Strategic planning: Fact and fiction
What is strategic planning? A written strategic plan, when done well, is both the road and the map itself.
Fact: Simply put, it is a tool an organization uses to clarify its vision of the future (The Map) and then lay down the clear, concrete actions needed to get there (The Road).
Fiction: It is a theoretical, pie in the sky, feel-good company retreat that discusses vision without addressing the action necessary to get where you want to go.
It may seem self-evident that a business knows where it’s going and how to get there, but that is often not true, or certainly not true of the entire organization. Most organizations today are lean, busy and mostly focused on today’s priorities.
So, what good is the strategic planning process?
Useful: The result of a good strategic planning process is clear direction and priority—a prerequisite for strong, effective organizational performance. A good strategic planning process also identifies the resources needed to complete the strategy.
Management has clarified its understanding of the business environment, the organization’s strengths and weaknesses, and the direction it is going so it can respond correctly and rapidly to threats and opportunities, continuously tuning operations to maintain progress toward the goals. Clarity of purpose and path make it easier to communicate this vision and direction to all employees, enhancing morale and their ability to do their work effectively.
Two major objectives are achieved through the strategic planning process. First, the business strategy is reviewed—and confirmed or modified with a 3- to 5-year time horizon. Detailed steps to reach established goals are delineated, with metrics to monitor progress put in place. Next, and sometimes more important, it serves as a team-building process and gets the team members aligned toward a believable future and a common understanding of the work ahead.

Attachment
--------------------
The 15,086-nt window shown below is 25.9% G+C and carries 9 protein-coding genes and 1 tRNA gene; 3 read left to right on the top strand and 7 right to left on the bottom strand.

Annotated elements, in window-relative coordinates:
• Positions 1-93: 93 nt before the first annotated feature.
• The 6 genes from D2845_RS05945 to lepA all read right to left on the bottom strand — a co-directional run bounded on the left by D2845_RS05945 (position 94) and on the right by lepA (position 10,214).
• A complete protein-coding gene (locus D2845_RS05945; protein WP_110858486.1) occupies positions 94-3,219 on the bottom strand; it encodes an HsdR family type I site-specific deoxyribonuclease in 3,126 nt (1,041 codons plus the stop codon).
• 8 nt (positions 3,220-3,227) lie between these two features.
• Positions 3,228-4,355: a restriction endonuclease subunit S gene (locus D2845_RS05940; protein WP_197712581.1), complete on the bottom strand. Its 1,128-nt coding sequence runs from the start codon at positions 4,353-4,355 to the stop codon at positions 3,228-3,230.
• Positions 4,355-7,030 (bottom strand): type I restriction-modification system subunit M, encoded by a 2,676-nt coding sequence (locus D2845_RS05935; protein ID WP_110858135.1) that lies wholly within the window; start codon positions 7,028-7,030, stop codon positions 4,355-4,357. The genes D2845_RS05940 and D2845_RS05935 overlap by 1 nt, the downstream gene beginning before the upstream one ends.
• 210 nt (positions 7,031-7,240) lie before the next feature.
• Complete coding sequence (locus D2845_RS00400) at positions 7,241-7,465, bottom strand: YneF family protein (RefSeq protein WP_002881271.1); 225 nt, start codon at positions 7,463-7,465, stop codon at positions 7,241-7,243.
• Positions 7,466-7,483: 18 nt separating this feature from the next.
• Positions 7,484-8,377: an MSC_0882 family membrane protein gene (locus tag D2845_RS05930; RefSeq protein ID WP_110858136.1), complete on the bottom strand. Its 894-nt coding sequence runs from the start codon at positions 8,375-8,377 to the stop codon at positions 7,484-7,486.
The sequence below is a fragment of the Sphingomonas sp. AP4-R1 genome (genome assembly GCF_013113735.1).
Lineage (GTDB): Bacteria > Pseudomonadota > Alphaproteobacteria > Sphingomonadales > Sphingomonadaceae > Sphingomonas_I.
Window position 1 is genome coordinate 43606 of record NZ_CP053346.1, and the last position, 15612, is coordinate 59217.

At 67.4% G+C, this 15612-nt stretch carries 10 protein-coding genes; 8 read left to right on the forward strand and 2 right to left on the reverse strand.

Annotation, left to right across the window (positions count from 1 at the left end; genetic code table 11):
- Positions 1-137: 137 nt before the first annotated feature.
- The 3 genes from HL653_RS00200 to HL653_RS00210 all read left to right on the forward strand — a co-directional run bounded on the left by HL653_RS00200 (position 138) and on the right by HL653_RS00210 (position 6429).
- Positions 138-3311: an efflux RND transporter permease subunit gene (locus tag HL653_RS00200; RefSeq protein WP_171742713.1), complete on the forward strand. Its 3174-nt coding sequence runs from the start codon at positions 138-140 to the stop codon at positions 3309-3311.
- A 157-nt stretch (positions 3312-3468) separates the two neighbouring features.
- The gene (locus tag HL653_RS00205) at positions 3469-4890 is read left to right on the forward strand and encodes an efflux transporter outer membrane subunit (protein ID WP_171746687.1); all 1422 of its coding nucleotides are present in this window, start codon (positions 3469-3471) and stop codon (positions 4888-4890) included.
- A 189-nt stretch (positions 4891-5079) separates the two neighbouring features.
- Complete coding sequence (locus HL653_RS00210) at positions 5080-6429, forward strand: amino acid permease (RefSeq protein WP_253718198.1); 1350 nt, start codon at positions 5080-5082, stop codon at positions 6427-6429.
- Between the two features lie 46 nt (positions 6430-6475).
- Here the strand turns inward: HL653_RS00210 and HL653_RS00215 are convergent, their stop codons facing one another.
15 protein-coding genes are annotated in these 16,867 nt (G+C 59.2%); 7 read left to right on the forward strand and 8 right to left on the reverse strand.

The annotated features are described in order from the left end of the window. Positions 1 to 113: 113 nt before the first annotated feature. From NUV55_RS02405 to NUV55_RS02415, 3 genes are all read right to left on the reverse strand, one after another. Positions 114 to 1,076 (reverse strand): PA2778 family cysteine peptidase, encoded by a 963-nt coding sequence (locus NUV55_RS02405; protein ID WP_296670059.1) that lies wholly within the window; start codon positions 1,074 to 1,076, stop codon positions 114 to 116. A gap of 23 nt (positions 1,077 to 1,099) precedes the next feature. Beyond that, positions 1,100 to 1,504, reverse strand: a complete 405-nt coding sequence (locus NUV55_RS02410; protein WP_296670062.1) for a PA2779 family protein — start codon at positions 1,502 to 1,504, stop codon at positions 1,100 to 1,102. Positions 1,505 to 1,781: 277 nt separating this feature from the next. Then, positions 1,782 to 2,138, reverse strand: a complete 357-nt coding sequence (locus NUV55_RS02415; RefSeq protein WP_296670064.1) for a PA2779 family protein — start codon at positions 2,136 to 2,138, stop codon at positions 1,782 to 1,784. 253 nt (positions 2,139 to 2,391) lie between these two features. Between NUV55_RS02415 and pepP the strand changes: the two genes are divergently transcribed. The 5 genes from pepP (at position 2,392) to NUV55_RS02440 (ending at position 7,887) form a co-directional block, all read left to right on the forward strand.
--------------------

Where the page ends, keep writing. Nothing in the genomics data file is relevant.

Useless: A poor strategic planning process produces a fuzzy goal with no solid plan on how to reach the targets. This leads to confusion in the organization about what the direction is and what each person is supposed to do.
Often a change point in the company triggers the need for strategic planning. These change points include: 1. retirement or change in key personnel; 2. growth of an organization’s size so systems breakdown;
3. desire to go to the “next level”; 4. ownership change, generational change; 5. stagnation of profits or growth; 6. business environment has changed; 7. feeling of loss of control by the management; 8. breakdown in morale.
Bring the team to the same understanding of how the company operates and its business environment.
End up with the same ideas on where it is going, how it will get there and “what I need to do.”
Dr. Will Williams is a partner at SSA Consultants.
This article was originally published in the third quarter 2017 edition of 10/12 Industry Report. Read more from this issue at 1012industryreport.com.